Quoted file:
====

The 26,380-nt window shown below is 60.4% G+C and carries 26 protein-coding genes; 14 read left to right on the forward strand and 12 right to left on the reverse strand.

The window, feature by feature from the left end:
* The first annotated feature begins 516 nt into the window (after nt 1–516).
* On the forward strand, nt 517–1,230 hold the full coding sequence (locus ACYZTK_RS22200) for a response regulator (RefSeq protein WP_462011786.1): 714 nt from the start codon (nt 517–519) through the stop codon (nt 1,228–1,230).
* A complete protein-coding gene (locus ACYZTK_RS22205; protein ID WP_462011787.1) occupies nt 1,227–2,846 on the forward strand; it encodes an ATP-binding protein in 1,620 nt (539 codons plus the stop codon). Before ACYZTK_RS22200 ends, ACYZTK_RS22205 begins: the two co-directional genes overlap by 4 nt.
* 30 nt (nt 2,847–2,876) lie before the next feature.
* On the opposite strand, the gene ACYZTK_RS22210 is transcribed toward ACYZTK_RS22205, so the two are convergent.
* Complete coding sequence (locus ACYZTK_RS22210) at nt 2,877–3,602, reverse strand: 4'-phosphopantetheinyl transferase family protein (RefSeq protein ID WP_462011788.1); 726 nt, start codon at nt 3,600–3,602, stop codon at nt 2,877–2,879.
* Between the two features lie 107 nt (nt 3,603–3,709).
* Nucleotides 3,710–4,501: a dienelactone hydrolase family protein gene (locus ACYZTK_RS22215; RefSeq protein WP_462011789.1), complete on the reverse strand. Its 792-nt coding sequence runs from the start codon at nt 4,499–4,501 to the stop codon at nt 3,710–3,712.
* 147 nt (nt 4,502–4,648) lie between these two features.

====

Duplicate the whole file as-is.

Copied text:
The 26,380-nt window shown below is 60.4% G+C and carries 26 protein-coding genes; 14 read left to right on the forward strand and 12 right to left on the reverse strand.

The window, feature by feature from the left end:
* The first annotated feature begins 516 nt into the window (after nt 1–516).
* On the forward strand, nt 517–1,230 hold the full coding sequence (locus ACYZTK_RS22200) for a response regulator (RefSeq protein WP_462011786.1): 714 nt from the start codon (nt 517–519) through the stop codon (nt 1,228–1,230).
* A complete protein-coding gene (locus ACYZTK_RS22205; protein ID WP_462011787.1) occupies nt 1,227–2,846 on the forward strand; it encodes an ATP-binding protein in 1,620 nt (539 codons plus the stop codon). Before ACYZTK_RS22200 ends, ACYZTK_RS22205 begins: the two co-directional genes overlap by 4 nt.
* 30 nt (nt 2,847–2,876) lie before the next feature.
* On the opposite strand, the gene ACYZTK_RS22210 is transcribed toward ACYZTK_RS22205, so the two are convergent.
* Complete coding sequence (locus ACYZTK_RS22210) at nt 2,877–3,602, reverse strand: 4'-phosphopantetheinyl transferase family protein (RefSeq protein ID WP_462011788.1); 726 nt, start codon at nt 3,600–3,602, stop codon at nt 2,877–2,879.
* Between the two features lie 107 nt (nt 3,603–3,709).
* Nucleotides 3,710–4,501: a dienelactone hydrolase family protein gene (locus ACYZTK_RS22215; RefSeq protein WP_462011789.1), complete on the reverse strand. Its 792-nt coding sequence runs from the start codon at nt 4,499–4,501 to the stop codon at nt 3,710–3,712.
* 147 nt (nt 4,502–4,648) lie between these two features.